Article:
Race, Poverty and Punishment: The Impact Of Criminal Sanctions On Racial, Ethnic, and Socioeconomic Inequality

June 2006

Darren Wheelock, University of Minnesota; Christopher Uggen, University of Minnesota

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The association between crime, punishment, and poverty has long been the subject of sociological and criminological investigation. A classic literature has linked poverty to crime (Blau and Blau 1982; Braithwraite 1981; Sampson 1987; Shaw and McKay 1942; Wolfgang and Ferracuti 1967). This line of inquiry has typically examined the role of poverty and deprivation enhancing the risk of criminal involvement and criminal victimization. Such an approach typically places individuals or groups at the center of the analysis striving to understand how or why socioeconomic status would compel or shield individuals and communities from deviant motivations and behaviors.1 This venerable body of research has generated a wealth of scholarship linking high crime rates to poverty or its correlates, such as family disruption (Sampson 1987), economic inequality (Blau and Blau 1982), and social disorganization (Shaw and McKay 1942). Recent patterns of criminal justice policy marked by dramatic increases in all forms of criminal justice sanctions, however, have shifted attention to the role of punishment in contributing to racial and ethnic inequality.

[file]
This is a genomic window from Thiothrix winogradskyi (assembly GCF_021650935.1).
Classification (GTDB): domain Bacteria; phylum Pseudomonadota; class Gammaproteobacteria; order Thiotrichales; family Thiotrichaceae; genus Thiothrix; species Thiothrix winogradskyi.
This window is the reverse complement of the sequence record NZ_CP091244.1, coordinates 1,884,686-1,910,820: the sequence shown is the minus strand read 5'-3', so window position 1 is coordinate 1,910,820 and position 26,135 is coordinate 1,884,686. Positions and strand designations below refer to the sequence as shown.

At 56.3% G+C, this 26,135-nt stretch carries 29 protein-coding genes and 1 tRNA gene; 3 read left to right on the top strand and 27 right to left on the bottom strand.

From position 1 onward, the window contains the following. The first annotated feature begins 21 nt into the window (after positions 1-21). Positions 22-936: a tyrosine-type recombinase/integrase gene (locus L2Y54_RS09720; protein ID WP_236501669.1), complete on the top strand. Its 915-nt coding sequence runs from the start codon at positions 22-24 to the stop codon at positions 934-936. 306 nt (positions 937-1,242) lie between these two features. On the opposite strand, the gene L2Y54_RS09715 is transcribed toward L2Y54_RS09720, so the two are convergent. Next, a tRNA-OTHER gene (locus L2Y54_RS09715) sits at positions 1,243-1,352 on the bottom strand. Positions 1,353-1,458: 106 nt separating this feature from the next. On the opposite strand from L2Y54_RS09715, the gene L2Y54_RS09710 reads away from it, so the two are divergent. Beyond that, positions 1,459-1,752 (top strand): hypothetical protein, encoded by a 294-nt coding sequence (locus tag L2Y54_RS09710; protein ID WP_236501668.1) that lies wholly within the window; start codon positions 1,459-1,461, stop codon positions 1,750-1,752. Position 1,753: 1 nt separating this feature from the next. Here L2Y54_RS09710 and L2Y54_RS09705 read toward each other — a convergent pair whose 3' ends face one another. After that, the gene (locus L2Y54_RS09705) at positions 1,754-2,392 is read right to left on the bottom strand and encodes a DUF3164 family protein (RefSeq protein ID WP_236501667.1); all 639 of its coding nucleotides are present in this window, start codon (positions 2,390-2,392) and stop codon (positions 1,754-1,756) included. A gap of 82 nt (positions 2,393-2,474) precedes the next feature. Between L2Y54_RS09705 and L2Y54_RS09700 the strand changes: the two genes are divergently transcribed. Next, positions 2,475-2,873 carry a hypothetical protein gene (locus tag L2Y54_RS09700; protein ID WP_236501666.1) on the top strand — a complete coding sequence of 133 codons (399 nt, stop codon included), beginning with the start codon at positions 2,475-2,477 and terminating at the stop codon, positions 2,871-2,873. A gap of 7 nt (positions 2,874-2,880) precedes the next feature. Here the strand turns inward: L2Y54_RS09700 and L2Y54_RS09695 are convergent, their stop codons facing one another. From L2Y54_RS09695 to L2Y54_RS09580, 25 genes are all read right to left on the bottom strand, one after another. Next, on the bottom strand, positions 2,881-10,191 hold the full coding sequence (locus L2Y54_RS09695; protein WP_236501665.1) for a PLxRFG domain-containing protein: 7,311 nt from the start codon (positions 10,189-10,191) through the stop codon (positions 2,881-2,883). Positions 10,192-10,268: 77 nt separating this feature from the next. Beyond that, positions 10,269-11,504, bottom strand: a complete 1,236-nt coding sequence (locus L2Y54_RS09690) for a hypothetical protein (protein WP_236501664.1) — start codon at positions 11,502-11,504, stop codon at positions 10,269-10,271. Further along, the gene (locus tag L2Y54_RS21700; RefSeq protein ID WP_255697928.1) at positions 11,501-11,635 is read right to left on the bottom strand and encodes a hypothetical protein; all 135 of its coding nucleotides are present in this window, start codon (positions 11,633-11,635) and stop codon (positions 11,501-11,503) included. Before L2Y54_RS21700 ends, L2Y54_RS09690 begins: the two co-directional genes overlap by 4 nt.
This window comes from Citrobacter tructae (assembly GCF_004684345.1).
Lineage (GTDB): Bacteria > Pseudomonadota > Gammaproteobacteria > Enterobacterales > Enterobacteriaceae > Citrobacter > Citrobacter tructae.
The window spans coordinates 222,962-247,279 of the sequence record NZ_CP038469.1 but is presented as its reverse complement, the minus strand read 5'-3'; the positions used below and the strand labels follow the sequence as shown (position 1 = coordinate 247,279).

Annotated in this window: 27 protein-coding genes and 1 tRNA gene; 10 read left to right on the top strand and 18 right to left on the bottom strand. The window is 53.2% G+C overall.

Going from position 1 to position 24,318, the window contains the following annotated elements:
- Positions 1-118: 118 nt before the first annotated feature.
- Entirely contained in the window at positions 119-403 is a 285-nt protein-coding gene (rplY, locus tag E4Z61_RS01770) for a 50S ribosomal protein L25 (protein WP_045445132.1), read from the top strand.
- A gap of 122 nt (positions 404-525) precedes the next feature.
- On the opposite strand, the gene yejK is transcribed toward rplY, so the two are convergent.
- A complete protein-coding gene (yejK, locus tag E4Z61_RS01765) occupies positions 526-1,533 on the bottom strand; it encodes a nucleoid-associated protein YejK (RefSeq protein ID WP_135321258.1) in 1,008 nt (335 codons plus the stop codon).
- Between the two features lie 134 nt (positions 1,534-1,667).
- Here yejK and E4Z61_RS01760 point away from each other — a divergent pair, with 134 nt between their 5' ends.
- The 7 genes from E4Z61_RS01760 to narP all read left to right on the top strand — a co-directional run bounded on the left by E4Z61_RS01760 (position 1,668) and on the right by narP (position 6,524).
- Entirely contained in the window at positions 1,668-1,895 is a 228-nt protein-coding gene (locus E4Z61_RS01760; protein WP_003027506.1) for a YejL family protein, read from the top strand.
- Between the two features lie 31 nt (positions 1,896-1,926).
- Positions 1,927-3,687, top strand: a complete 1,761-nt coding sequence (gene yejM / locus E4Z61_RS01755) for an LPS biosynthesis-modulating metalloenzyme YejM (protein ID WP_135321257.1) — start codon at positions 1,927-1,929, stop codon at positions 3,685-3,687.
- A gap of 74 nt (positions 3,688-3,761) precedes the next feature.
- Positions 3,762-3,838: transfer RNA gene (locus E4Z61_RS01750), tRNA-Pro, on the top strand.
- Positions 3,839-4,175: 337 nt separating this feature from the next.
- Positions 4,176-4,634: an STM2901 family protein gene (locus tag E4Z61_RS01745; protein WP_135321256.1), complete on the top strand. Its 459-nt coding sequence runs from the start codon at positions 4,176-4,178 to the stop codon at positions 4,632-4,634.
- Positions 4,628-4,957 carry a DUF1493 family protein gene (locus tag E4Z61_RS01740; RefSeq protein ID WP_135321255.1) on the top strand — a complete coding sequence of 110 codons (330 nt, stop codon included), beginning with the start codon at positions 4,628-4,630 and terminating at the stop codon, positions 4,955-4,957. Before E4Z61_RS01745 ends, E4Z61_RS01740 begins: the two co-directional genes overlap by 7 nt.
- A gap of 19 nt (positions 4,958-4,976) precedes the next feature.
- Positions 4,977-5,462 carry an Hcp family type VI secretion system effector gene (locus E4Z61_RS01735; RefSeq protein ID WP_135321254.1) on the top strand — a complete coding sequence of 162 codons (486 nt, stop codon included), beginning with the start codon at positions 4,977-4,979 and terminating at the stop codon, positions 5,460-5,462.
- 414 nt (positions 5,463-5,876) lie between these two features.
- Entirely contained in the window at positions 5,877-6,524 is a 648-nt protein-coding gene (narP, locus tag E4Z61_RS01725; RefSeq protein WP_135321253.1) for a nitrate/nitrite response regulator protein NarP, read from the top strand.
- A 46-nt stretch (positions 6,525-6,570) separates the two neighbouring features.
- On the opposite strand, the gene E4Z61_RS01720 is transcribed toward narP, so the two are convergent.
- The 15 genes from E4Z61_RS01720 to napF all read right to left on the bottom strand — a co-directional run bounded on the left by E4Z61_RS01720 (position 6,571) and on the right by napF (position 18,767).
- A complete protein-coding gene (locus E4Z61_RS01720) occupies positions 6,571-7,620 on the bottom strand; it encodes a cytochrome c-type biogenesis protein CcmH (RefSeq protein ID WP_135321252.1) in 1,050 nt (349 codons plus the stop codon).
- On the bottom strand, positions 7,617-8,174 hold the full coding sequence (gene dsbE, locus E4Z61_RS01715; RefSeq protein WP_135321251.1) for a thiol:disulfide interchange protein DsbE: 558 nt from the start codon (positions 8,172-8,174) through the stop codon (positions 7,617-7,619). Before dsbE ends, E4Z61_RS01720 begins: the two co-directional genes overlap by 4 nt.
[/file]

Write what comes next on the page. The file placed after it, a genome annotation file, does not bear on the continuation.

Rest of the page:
Crime, Incarceration, and the Labor Market, Discrimination, Race and Ethnicity